Federal Reserve Bank of St. Louis President James Bullard said the 30 percent drop in U.S. housing prices since 2006 may prompt a generational shift to apartment rentals.
“My sense is that the housing debacle of the past five years may have scared off a generation of potential homeowners,” Bullard said today in a speech in New York. “New home buyers likely see homeownership as a fundamentally riskier proposition than earlier cohorts and therefore may be far more likely to rent rather than own.”
Fed Chairman Ben S. Bernanke told homebuilders in Orlando, Florida, this month that the U.S. recovery has been “frustratingly slow” in part because weak housing markets are holding back consumer spending. The Federal Open Market Committee said Jan. 25 subdued inflation and economic slack are likely to warrant keeping rates near zero at least through late 2014, extending a previous date of mid-2013 or later.
Bullard indicated that a monetary policy aimed at lowering interest rates and encouraging borrowing may not be suitable at a time when families are trying to reduce their debt.
“One of the fundamental tensions in current U.S. macroeconomic policy is the tendency to push against the need to reduce household debt levels,” Bullard said at the U.S. Monetary Policy Forum hosted by the University of Chicago Booth School of Business. “Seemingly paradoxical policy” encourages “borrowing in the context of an economy with too much borrowing.”
Bullard commented in response to a research paper concluding that falling home prices and tight credit have impaired the Fed’s ability to stimulate growth by introducing “a large wedge” between the target rate and the borrowing rate for households. The paper was written by Michael Feroli, chief U.S. economist at JPMorgan Chase & Co., and Ethan Harris, co- head of global economic research at Bank of America Corp.
Economic reports today added to evidence of a strengthening economy.
The Thomson Reuters/University of Michigan final index of consumer sentiment increased to 75.3 this month from 75 in January. The median estimate in a Bloomberg News survey called for 73, after a preliminary reading of 72.5.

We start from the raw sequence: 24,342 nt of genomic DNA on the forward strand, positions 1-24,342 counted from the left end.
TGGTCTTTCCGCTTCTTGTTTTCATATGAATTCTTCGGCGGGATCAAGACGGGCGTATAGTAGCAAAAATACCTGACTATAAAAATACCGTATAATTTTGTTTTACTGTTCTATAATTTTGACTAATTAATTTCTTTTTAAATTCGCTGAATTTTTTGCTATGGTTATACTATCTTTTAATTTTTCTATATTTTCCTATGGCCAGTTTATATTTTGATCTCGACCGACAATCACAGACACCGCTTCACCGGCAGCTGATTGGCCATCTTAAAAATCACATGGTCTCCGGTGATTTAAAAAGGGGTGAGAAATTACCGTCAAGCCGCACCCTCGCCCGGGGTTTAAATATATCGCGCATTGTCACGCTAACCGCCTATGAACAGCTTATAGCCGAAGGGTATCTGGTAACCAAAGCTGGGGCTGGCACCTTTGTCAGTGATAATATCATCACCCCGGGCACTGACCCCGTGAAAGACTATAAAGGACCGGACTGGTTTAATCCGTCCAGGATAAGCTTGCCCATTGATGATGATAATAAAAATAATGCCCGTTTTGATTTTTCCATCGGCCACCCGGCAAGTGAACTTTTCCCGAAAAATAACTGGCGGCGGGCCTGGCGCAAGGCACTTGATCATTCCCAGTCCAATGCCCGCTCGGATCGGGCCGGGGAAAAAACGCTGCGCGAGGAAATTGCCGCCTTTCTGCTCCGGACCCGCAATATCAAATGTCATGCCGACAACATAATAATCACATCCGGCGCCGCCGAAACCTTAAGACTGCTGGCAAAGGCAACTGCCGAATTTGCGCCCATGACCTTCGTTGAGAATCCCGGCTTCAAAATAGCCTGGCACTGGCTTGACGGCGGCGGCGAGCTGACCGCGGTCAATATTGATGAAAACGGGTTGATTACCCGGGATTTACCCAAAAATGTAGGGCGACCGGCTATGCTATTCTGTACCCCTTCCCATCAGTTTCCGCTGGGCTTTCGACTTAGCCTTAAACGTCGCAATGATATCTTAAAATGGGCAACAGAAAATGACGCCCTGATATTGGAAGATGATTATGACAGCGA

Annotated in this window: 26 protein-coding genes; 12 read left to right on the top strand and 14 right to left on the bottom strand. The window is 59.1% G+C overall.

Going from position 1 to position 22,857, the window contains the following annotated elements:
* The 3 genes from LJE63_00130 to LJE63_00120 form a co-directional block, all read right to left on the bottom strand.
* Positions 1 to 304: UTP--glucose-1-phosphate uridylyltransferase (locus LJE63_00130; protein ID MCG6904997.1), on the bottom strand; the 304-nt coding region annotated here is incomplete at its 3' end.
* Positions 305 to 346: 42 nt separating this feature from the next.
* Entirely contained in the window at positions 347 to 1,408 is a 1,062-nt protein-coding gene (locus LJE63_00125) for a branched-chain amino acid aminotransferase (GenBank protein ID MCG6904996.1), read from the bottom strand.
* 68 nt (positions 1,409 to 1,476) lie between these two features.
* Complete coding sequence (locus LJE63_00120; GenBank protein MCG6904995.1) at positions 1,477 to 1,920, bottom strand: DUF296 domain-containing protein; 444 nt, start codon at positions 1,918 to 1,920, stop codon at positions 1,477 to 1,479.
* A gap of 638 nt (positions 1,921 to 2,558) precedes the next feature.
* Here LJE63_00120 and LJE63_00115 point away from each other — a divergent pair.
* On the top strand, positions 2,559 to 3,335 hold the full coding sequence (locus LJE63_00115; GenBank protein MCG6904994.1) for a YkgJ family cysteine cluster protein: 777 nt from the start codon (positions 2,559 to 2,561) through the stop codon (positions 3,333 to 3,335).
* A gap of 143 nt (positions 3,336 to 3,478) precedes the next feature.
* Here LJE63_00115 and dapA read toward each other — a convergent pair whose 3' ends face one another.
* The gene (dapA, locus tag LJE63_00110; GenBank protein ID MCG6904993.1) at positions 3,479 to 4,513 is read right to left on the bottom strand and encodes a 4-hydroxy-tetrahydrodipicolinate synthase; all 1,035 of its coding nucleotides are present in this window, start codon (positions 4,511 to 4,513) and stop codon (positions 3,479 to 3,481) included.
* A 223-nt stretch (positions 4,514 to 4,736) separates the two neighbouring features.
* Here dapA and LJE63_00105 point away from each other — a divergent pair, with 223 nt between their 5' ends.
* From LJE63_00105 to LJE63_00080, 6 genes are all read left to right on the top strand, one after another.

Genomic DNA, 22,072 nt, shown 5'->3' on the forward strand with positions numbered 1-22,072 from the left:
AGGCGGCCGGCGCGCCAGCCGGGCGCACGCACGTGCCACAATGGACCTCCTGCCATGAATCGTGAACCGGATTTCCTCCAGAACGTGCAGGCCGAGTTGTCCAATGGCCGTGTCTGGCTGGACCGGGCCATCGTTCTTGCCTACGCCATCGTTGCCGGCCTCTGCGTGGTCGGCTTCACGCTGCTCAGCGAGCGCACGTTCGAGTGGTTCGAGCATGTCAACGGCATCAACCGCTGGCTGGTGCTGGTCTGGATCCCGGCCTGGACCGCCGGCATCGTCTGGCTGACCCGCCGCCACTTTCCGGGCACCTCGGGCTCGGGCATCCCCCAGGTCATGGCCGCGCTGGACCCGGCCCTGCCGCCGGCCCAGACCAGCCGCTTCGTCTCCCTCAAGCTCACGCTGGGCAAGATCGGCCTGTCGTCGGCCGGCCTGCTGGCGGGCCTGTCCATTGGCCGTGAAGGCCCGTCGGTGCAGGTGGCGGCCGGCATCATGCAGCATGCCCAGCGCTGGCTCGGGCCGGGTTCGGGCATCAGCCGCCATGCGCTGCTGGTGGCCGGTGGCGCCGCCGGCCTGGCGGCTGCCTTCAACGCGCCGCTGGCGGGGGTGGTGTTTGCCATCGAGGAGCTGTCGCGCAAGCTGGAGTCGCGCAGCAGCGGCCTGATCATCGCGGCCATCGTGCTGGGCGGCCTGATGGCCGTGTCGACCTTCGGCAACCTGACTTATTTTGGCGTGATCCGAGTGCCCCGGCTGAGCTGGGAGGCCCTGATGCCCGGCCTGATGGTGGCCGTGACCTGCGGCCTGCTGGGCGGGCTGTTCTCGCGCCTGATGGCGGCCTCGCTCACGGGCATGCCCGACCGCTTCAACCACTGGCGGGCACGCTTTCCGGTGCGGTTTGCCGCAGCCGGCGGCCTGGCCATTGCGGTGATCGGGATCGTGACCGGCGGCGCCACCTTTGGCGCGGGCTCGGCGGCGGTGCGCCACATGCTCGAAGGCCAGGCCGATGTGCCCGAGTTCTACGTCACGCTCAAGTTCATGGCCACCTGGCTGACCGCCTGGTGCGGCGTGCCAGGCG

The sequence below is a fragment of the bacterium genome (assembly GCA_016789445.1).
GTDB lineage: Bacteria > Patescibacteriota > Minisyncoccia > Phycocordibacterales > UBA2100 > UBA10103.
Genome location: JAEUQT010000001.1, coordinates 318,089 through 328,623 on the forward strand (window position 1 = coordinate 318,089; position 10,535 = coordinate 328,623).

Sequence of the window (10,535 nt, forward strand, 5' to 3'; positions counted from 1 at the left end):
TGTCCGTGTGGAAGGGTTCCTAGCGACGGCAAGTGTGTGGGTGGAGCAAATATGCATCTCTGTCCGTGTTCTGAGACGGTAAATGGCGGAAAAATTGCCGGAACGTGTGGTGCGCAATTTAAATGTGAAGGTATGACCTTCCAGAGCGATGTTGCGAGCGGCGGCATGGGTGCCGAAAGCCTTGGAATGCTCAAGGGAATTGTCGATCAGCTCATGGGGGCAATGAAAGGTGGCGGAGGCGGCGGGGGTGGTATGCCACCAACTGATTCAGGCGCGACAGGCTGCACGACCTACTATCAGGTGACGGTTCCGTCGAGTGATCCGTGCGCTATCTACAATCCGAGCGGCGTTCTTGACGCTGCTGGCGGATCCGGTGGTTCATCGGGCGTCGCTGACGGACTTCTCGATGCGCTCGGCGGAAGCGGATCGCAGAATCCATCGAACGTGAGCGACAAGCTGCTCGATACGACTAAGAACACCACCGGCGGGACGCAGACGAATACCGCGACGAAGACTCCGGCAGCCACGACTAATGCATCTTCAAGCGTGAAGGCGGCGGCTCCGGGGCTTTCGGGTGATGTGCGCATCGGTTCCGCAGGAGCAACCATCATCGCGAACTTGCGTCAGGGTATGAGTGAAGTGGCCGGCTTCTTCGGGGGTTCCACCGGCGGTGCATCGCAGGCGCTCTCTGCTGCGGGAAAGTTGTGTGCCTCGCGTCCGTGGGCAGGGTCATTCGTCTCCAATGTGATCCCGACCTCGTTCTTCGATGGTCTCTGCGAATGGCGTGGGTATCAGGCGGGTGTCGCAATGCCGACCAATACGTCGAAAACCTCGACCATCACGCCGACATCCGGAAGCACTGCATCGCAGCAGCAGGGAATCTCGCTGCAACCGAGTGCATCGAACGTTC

Purchases of new homes declined 0.9 percent in January to a 321,000 annual rate from a 324,000 pace in December that was stronger than previously reported, Commerce Department figures showed today. The median estimate in a Bloomberg survey called for 315,000 pace last month.
The S&P 500 increased 0.1 percent to 1,365.16 at 3:27 p.m. New York time, paring an earlier advance of as much as 0.4 percent. The benchmark gauge exceeded its April 2011 peak of 1,363.61, which was the highest level since June 2008.
The St. Louis Fed president repeated his view that the amount of slack in the U.S. economy may be considerably less than most economists estimate because growth was artificially boosted by the housing bubble. Attempts to lift the economy “back to trend” before the recession “will not be very effective,” he said.
“The situation in U.S. housing markets represents a quantitatively significant headwind,” Bullard said, citing the authors’ view that “improvement is likely to be very slow” and “there is no presumption that a booming housing market would be desirable in the aftermath of the collapse of the bubble.”
Bullard, who doesn’t vote on monetary policy this year, was the first Fed official in 2010 to call for a second round of asset purchases by the central bank.
Bullard joined the St. Louis Fed’s research department in 1990 and became president of the regional bank in 2008. His district includes Arkansas and parts of Illinois, Indiana, Kentucky, Mississippi, Missouri and Tennessee.
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